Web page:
Tuesday, 16 December 2014
Biotech and the New USPTO Interim Guidance on Patent Subject Matter Eligibility
The new Guidelines are available here. A PDF version is available here. The associated ‘Nature-Based Products’ examples are available here.
The new Guidelines are slowly being analysed by US attorneys and subsequent posts will provide links to the best analyses. See below for posts with useful initial comments.
From the viewpoint of a European biotech patent attorney the Guidelines are important in determining what is patentable and what we need to show to support eligibility. Now it seems ‘isolated’ natural products are patentable provided the ‘markedly different’ test can be met. The markedly different test requires a new characteristic in terms of structure or function. That means new biological, pharmacological, chemical or physical properties, a new phenotype or new structure or form. Importantly, if that test is passed there is no need to proceed to the ‘significantly more’ test. Clearly this provides a lot of guidance as to the sort of data that may be needed to support patentability.
The ‘significantly more’ test requires improvements to a technology or field, applying the judicial exceptions (i.e. the law of nature, natural product, etc) by means of machine, affecting a transformation; or adding a specific limitation other than a well-known one, or a meaningful limitation linking to a particular technology or environment. Clearly this provides an idea of the sorts of limitations that claims will need to have to give eligibility.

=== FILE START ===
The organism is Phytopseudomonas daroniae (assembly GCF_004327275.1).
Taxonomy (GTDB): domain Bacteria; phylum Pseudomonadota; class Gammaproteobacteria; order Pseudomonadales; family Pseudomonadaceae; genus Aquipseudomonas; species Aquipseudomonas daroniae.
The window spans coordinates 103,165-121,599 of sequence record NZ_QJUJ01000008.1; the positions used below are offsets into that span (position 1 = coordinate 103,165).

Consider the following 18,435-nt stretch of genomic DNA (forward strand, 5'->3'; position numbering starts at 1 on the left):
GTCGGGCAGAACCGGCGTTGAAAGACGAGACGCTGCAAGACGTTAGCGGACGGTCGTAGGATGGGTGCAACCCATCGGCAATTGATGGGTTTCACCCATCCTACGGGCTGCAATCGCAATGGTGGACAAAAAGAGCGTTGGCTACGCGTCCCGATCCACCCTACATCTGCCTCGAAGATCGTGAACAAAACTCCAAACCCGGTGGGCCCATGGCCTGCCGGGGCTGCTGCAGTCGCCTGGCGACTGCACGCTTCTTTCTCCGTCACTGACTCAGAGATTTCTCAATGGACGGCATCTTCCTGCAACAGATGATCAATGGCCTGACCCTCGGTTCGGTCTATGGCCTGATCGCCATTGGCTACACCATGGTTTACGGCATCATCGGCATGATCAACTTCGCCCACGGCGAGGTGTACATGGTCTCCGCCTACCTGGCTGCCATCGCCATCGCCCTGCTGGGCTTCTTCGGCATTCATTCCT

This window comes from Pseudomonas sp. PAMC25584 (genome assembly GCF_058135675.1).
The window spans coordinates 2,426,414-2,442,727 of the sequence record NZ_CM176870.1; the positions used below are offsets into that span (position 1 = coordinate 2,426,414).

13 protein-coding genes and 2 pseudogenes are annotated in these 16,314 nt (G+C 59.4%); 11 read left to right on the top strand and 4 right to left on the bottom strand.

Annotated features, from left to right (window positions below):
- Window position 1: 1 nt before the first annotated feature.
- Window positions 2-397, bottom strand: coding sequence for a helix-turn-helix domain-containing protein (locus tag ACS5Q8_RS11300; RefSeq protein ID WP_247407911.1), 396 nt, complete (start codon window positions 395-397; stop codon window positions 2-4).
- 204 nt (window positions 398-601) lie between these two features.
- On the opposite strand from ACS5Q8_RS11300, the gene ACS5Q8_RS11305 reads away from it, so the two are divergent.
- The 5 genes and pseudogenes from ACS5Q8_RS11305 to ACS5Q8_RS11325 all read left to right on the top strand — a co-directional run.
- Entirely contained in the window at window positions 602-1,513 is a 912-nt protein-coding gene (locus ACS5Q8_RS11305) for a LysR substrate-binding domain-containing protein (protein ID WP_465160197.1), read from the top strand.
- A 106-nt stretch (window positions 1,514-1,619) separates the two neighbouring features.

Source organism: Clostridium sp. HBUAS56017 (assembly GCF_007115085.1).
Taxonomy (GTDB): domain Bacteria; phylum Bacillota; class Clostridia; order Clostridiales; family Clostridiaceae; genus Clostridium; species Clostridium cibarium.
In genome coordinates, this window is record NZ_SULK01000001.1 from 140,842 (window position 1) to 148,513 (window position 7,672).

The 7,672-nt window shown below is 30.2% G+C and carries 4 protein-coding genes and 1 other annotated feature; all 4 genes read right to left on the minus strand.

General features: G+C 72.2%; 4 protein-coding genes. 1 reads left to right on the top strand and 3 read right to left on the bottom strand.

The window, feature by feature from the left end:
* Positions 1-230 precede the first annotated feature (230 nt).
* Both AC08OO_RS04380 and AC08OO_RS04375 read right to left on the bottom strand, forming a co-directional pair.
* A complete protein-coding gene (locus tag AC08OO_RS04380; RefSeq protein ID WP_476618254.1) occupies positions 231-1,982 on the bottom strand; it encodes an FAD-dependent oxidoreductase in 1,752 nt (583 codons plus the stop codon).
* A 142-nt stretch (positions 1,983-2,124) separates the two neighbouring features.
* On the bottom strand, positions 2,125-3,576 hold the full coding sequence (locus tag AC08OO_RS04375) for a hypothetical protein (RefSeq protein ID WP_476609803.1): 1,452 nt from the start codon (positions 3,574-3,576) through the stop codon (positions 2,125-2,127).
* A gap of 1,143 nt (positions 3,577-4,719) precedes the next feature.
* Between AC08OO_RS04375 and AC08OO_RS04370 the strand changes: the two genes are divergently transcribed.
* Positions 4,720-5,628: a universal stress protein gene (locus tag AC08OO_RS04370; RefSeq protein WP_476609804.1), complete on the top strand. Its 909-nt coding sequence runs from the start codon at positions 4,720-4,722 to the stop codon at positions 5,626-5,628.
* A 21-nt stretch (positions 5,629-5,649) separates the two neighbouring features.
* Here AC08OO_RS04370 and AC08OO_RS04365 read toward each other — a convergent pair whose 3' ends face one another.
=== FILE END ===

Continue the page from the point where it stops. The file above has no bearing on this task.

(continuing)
However, our biggest concern at the moment is Mayo type of invention (Example 5 in the main Guidelines document). The invention concerns a relationship between the concentration in the blood of a substance and the likelihood the drug will be ineffective or cause harmful side-effects. The Guidelines say that ‘the relationship is a natural consequence of the ways in which thiopurine compounds are metabolized in the body, even though human action is needed to trigger a manifestation of the relationship’. This leads to ineligibility. It is unclear to us what types of relationships could be the basis of eligible inventions, and what further limitations would have rendered the Mayo invention eligible. In particular this is of concern for diagnostic and personalised medicine inventions.
See IPWatchdog here for interesting initial comments on the ‘Alice’ aspects of the Guidelines.
See Managing IP’s comments here.
See PatentDocs here.